• NTP updates won’t make things more accurate unless the thing you’re timing takes a really long time. The default polling interval for NTP is usually quite long. Windows default, for example, is 7 days. Even if you use “constant synchronization,” updates aren’t going to occur more than once per minute, and usually much longer than that.

      If NTP updates can change the clock, then there is some bit of uncertainty in your timings. Given two start/end timestamp pairs, you can’t compare them reliably because one pair might include adjustments to the clock and the other doesn’t. I can’t reliably compare two measurements obtained by taking the difference of DateTime.UtcNow values because NTP updates or other changes to the system clock might have occurred.

      The advantage of using Stopwatch (the high frequency timer) is that even though it might be inaccurate, it’s consistent. I know that its report of 100 milliseconds, for example, represents the same time period every time. It might be only 99.987 milliseconds, but it’s *always* 99.987 milliseconds. I can reliably compare two Stopwatch values obtained from the same machine.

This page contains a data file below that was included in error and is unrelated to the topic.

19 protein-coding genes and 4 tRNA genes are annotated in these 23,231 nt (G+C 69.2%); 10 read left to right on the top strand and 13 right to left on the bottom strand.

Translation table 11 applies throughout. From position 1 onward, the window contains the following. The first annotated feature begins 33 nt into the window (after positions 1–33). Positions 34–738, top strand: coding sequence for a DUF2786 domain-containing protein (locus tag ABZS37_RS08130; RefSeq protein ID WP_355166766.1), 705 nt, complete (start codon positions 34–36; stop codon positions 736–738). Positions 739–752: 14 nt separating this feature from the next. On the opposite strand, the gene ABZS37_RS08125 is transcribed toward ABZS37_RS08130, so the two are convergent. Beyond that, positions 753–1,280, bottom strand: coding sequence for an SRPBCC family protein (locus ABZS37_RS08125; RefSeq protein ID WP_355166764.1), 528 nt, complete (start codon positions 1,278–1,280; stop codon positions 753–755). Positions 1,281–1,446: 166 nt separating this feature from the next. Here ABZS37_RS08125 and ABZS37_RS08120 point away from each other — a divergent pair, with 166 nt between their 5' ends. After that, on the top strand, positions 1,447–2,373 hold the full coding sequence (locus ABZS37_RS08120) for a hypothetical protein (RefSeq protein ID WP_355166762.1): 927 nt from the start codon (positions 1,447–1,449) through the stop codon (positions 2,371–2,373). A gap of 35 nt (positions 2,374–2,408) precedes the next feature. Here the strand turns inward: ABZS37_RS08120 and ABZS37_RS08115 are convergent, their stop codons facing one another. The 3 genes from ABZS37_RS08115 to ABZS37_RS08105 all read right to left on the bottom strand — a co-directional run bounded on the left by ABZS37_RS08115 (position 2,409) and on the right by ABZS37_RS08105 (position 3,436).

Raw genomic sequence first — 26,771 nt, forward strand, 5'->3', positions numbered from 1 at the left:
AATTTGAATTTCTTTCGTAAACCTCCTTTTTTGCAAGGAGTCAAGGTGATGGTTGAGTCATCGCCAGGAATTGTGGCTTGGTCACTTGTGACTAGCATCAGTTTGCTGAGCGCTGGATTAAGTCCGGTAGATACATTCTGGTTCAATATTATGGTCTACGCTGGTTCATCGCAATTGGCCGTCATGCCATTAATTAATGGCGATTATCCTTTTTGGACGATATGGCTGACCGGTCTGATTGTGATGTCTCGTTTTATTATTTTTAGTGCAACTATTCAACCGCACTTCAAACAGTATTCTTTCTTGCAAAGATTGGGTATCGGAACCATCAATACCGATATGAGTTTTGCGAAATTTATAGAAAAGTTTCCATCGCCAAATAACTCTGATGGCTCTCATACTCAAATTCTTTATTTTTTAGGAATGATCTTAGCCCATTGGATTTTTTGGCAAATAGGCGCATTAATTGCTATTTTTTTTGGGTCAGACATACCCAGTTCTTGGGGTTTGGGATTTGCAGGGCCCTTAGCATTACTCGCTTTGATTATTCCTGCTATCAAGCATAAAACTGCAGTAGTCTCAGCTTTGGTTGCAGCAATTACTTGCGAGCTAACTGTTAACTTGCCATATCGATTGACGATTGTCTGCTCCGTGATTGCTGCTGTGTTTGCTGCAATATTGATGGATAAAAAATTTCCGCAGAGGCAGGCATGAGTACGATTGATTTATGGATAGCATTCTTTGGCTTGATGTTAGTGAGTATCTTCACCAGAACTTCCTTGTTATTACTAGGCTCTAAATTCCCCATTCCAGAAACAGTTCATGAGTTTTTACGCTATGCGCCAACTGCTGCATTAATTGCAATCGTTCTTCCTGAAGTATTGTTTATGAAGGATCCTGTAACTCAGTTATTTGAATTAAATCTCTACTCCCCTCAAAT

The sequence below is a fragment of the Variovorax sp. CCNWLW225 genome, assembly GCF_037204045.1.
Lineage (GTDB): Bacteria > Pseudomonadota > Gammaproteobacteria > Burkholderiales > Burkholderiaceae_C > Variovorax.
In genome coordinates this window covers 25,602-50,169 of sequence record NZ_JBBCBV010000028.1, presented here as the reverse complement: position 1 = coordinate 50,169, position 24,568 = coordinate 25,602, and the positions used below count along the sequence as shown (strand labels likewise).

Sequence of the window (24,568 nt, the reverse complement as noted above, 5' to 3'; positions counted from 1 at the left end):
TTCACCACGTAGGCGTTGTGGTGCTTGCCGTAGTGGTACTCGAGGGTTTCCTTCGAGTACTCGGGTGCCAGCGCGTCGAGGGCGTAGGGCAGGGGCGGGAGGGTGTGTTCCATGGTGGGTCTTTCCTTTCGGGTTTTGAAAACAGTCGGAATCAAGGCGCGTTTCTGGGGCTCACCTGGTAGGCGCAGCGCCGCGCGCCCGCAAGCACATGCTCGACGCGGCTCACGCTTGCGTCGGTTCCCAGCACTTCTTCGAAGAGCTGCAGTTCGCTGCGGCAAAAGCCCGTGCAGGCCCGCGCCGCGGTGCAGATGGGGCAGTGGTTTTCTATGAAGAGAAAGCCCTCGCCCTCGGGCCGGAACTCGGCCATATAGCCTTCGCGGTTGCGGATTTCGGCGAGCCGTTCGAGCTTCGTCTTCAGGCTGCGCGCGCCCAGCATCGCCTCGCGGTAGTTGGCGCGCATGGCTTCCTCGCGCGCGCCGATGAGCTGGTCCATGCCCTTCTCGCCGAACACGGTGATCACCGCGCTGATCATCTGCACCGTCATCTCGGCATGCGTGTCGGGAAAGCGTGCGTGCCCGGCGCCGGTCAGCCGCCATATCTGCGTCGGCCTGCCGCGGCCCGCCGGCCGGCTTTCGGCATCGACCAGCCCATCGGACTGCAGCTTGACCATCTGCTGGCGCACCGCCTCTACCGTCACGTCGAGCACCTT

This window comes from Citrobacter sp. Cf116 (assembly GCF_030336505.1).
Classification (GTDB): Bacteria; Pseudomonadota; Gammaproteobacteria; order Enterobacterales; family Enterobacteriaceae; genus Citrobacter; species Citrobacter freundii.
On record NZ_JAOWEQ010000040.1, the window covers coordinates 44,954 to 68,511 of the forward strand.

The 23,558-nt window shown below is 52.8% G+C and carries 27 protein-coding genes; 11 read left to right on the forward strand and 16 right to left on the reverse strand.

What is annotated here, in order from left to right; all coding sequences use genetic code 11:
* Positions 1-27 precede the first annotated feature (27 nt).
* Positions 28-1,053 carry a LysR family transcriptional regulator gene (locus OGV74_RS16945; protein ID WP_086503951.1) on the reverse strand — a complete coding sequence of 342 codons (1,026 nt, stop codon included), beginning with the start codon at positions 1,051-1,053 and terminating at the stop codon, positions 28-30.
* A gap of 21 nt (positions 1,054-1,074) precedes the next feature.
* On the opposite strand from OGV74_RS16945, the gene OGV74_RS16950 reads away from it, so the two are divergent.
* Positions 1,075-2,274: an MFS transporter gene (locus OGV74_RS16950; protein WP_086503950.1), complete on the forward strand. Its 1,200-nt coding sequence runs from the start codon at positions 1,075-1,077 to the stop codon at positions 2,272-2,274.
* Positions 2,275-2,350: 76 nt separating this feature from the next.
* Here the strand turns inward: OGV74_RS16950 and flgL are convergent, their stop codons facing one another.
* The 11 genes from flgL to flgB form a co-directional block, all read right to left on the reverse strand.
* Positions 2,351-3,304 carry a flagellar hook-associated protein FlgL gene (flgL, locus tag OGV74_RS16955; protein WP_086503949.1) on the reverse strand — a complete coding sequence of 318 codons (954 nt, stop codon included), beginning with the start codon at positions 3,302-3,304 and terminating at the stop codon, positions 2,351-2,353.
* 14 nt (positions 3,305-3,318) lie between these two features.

8. “DateTime.Now pays attention to Daylight Savings Time changes.”
    First of all, that seems absurd. Also, looking at the .Net DateTime documentation (http://msdn.microsoft.com/en-us/library/system.datetime.aspx) it appears to be false, given the existence of the DateTime.Ticks. It would not be feasible to support a Ticks property if a DateTime was inextricably tied to the current timezone and daylight savings state.

    If “elapsed = stopTime.Ticks – startTime.Ticks” would give a consistent answer across DST boundaries, then surely it is the operation of subtracting times from one another which pays attention to DST changes, not DateTime.Now.

    I would also argue that the behaviour is wrong, given that “A TimeSpan object represents a time interval (duration of time or elapsed time)”, and I cannot think of any logical argument that would support someone reasonably claiming that the duration of time or elapsed time across a DST boundary can be negative.

  9. Hello there! I know this is kinda off topic but I was wondering if you knew where I could locate a captcha plugin for my
    comment form? I’m using the same blog platform as yours and I’m having difficulty
    finding one? Thanks a lot!

  10. Pingback: Benchmarking mistakes, part one | Fabulous adventures in coding

  11. Pingback: Benchmarking mistakes, part three | Fabulous adventures in coding

  12. Pingback: Benchmarking mistakes, part four | Fabulous adventures in coding